Ask the Experts: June 7 Edition

Ask the Experts: June 7 Edition

Our regulatory subject matter experts are always helping a range of stakeholders solve compelling regulatory challenges associated with supply chain data management. This insight is compiled to educate compliance professionals through content, webinars and events. They also provide advice to Assent clients. Here are four interesting questions our Regulatory team has responded to over the past month.

My supplier has concerns about sharing data with Assent due to European data protection laws such as the European Union (EU) General Data Protection Regulation (GDPR). How does Assent Compliance align with global laws regulating data privacy?

Assent is a Canadian company and, as such, is subject to strict Canadian privacy laws that the EU considers compliant with the GDPR and other data privacy regulations. Furthermore, Assent forms data processing agreements with any concerned customers, and solicits and stores compliance certifications and business information, both of which are exempted in GDPR.

Are battery manufacturers in scope of the EU Restriction of Hazardous Substances (RoHS) Directive?

Batteries are not in scope of the RoHS Directive because they are sufficiently regulated through other means, such as the Battery Directive 2006/66/EC, which restricts some but not all RoHS Directive substances. Some companies may not understand the separation of scope and therefore request RoHS substance information for all components in their electronic products, including batteries.

As a supplier, if I’m required to buy only customer-approved materials, am I responsible for ensuring compliance with restricted/declarable substances, or is my customer?

In many cases, the materials have been evaluated for performance and quality without taking chemical composition into consideration. As such, the chemical composition may be unknown. If you are commercially responsible for purchasing the materials, the respective supplier(s) of the materials will be duty bound and/or contractually bound to support your substance information request. In addition, there may be multiple materials qualified for use, but you as the supplier may choose which ones to use. In this instance, you control the substance composition of the product in question.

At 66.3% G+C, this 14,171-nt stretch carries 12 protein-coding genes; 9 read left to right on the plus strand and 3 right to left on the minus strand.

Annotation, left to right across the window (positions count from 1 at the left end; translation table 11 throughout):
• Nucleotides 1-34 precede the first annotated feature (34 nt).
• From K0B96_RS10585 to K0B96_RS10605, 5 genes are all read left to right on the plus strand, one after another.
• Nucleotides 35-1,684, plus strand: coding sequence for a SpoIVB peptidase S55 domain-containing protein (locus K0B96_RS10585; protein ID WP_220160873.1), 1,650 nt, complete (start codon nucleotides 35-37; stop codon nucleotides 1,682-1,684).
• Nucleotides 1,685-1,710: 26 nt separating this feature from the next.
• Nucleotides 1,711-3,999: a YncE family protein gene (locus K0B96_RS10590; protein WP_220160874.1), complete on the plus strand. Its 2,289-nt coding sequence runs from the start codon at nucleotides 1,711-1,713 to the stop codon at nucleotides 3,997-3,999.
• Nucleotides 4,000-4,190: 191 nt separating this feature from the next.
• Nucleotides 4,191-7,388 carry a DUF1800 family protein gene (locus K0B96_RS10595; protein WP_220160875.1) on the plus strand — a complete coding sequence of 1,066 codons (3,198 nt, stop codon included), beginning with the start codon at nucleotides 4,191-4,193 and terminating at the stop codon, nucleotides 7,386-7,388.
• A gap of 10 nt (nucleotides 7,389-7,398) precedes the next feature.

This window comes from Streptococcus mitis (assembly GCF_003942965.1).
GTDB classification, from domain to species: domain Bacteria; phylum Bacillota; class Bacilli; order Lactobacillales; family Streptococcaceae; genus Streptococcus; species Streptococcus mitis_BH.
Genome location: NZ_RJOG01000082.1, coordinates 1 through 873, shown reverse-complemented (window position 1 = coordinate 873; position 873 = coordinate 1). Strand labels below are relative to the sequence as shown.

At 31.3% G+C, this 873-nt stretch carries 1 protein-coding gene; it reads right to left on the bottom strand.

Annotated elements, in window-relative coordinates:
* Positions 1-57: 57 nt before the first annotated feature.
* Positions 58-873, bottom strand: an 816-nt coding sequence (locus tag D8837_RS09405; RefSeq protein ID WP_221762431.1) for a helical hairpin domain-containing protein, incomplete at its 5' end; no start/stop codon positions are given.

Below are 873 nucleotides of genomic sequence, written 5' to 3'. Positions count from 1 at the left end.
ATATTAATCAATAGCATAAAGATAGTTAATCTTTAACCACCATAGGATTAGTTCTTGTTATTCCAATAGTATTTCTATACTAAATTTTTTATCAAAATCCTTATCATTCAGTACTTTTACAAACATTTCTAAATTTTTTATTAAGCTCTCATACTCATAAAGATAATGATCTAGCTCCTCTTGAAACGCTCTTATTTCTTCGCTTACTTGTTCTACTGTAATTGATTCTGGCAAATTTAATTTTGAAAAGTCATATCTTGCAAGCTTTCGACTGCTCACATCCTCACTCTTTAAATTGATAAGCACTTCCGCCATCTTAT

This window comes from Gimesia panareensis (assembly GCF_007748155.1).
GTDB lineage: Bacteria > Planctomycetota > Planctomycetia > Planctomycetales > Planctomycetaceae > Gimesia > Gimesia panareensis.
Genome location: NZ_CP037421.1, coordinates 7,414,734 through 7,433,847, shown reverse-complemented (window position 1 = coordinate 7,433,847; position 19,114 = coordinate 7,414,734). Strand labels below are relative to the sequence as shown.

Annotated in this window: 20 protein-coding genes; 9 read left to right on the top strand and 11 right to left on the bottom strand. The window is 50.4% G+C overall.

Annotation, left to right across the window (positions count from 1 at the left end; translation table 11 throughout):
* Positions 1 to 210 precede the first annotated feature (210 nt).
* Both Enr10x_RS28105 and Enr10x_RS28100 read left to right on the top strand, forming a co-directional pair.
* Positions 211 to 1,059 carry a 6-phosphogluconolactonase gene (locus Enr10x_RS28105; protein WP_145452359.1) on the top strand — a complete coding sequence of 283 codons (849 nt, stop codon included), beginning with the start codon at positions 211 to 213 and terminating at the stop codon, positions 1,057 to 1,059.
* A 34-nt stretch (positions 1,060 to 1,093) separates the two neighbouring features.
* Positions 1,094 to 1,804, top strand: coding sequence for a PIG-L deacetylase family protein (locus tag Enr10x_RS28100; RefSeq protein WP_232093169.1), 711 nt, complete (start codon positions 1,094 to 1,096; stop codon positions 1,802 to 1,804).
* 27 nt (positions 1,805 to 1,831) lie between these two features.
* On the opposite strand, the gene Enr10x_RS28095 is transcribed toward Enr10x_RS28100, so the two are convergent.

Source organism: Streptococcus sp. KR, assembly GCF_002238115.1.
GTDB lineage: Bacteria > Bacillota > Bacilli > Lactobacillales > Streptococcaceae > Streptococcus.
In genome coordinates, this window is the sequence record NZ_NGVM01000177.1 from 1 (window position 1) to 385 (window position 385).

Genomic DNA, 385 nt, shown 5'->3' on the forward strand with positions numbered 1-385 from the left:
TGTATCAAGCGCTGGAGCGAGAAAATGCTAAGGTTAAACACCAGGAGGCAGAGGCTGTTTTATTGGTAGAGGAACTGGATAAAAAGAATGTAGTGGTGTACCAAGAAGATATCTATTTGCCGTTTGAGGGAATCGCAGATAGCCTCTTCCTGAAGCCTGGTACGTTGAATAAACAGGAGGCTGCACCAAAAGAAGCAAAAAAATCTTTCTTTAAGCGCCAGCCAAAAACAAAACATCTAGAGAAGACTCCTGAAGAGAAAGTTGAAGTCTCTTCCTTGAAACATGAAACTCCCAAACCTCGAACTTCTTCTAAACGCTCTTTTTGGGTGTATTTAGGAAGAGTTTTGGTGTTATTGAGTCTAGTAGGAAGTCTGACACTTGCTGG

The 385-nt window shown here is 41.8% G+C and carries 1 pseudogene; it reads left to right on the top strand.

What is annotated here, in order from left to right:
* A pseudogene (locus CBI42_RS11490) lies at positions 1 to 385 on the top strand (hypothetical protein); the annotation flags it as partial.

Is a company able to claim halogen-free status on their products if those products are REACH and RoHS compliant?

A company can’t claim halogen-free status solely due to REACH or RoHS compliance, and will need to comply with halogen-specific standards, such as IEC 61249-2-21 and JS709C, to make such a claim. The IEC 61249-2-21 standard is used to indicate halogen-free printed circuit boards, while JS709C covers all other aspects of electrical products.

To meet the IEC 61249-2-21 standard, printed boards and their reinforcing matrices may not contain more than a total of 1,500 parts-per-million (ppm) of halogen. This standard limits the use of bromine and chlorine to no more than 900 total ppm of either element. The 1,500 total halogen cap is cumulative/ For example, a printed board containing 800 ppm of bromine and 800 ppm of chlorine would remain under their respective limits, but added together, they exceed the total halogen restriction.

To meet the JS709C definition of low halogen, each material within an electronic product (excluding printed board laminates) must contain less than 1,000 ppm (0.1 percent) by weight of bromine from brominated flame retardants (BFRs), and less than 1,000 ppm by weight of chlorine from chlorinated flame retardants (CFRs), polyvinyl chloride (PVC) congeners and/or PVC block polymers, copolymers or polymer alloys containing PVC. Higher concentrations of bromine or chlorine are permitted in plastics contained within electronic devices as long as they are not flame retardants, PVC or substances containing PVC.

The marking standard J-STD-609B is also occasionally cited with regard to low halogen compliance.

For more questions and answers, visit the last edition of Assent’s Ask the Experts blog.

Assent’s regulatory subject matter experts frequently participate in events such as webinars to educate compliance professionals. They also inform our clients’ regulatory programs. To learn more, contact  

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